In 1798 four federal laws restricting U.S. citizenship and severely curtailing the freedoms of speech, press, and assembly were adopted by a Federalist Party–dominated Congress and signed by President John Adams. Sparked by mounting tensions between the United States and its former ally, France, these laws purported to be essential to the young nation’s security. In fact, they were mainly used to silence domestic critics as intense partisanship emerged.
War certainly seemed a strong possibility as the French seized U.S. ships and sailors, schemed to regain control of Spanish Louisiana, and blatantly demanded bribes in return for diplomatic recognition. As Americans expressed patriotic outrage, those who still viewed France as a key ally and hailed the French Revolution were painted as traitors. Chief among these was Democratic-Republican leader Thomas Jefferson, who was both Adams’s vice president and chief political rival. As these laws were implemented by his Federalist foes, Jefferson would call the years 1798 to 1801 “the reign of witches.”
A new naturalization statute and two alien laws created major barriers to what had been an extremely liberal U.S. policy of welcoming and extending citizenship benefits to foreigners. Emerging nativist suspicions focused on French “Jacobins” and the supposedly “wild” Irish. The Alien Acts gave the president broad powers to have noncitizens arrested or deported in both peace and wartime. Anticipating deportation, French visitors chartered 15 ships to return to Europe. Soon after, Adams would personally prevent French scientist Pierre Samuel du Pont de Nemours, whose son would later found a major American chemical company, from setting foot in the United States.
The effects of the Sedition Act would prove even more significant, posing a clear challenge to the First Amendment of the Constitution, adopted just eight years earlier. Zealously enforced by Secretary of State Timothy Pickering, this act forbade utterances that might bring the president or Congress “into contempt or disrepute.” It produced 17 known indictments, focusing on Republican newspaper publishers. One of these was Benjamin Franklin Bache, editor of the Philadelphia Aurora and grandson of Benjamin Franklin. Despite violent attacks on his home and person, Bache continued to publish until he died of yellow fever a month before his scheduled trial.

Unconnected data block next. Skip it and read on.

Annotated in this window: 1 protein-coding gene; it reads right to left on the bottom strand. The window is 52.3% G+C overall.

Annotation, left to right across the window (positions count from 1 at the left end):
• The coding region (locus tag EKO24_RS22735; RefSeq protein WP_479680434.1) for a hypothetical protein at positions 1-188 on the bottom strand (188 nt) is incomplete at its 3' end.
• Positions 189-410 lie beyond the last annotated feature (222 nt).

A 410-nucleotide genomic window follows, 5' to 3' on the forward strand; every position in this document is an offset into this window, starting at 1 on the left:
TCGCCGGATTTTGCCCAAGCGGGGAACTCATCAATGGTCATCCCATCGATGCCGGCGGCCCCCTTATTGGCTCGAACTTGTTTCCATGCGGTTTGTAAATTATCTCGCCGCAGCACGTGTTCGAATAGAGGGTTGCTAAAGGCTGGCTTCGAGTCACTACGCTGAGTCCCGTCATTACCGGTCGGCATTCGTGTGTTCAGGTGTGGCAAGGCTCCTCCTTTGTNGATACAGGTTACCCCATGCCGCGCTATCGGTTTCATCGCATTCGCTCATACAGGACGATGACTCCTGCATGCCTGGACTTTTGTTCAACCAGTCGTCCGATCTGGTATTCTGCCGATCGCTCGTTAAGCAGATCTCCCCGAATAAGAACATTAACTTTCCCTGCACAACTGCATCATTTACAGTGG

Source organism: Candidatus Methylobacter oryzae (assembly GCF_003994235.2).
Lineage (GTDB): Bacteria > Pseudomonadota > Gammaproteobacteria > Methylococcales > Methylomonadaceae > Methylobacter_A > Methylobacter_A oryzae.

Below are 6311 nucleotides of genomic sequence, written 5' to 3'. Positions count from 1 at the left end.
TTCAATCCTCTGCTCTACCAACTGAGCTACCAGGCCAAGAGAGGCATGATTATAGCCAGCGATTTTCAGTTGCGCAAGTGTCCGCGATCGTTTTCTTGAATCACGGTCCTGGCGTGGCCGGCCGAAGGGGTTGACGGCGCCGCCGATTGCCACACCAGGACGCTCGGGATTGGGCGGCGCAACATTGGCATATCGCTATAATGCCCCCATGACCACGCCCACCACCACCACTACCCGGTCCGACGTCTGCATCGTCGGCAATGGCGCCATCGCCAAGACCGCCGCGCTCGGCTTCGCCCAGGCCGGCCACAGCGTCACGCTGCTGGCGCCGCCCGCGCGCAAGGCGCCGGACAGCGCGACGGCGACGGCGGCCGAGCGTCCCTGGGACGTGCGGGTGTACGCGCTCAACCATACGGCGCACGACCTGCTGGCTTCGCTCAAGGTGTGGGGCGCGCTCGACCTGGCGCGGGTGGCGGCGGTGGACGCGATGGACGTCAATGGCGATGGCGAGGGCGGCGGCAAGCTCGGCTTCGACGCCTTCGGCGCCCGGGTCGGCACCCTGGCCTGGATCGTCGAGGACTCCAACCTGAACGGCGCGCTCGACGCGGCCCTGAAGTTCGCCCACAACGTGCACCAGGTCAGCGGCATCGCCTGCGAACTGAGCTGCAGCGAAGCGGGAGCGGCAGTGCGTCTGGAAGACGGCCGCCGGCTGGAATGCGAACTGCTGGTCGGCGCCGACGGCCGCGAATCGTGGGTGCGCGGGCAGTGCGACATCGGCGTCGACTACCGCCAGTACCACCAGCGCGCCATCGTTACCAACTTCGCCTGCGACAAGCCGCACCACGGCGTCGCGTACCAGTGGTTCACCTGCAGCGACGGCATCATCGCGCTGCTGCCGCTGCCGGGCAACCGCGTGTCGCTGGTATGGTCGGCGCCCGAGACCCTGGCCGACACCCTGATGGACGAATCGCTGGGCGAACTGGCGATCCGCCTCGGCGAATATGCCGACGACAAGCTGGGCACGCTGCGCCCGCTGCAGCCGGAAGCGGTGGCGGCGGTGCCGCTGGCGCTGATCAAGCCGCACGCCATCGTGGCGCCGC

Politicians, too, were targeted. Matthew Lyon, an Irish immigrant and Vermont congressman who was one of very few non-Federalist politicians in New England, was convicted for calling the Sedition Law unconstitutional. Conducting his reelection campaign from jail, Lyon won easily and was freed when supporters paid his $1,000 fine. Federalist Jedidiah Peck, a New York assemblyman, was dumped by his party and arrested for petitioning to repeal the Alien and Sedition Acts. He was also handily reelected, as a Republican.
Opponents got no help from the Supreme Court, where ardently Federalist Associate Justice Samuel Chase personally prosecuted several sedition trials. The predominantly Republican states of Kentucky and Virginia passed resolutions condemning the laws. It took Jefferson’s narrow victory in the bitter presidential campaign of 1800 to assure that the acts, already set to expire in March 1801, did not continue. Jefferson also pardoned those still jailed for sedition. Years later, Charles Francis Adams, diplomat grandson of John Adams, would call the Sedition Act the fatal error that ultimately doomed the Federalist Party to oblivion after the War of 1812.
- Miller, John C. Crisis in Freedom: The Alien and Sedition Acts. Boston: Little, Brown, 1951;
- Smith, James Morton. Freedom’s Fetters: The Alien and Sedition Laws and American Civil Liberties. Ithaca, NY: Cornell University Press, 1966.
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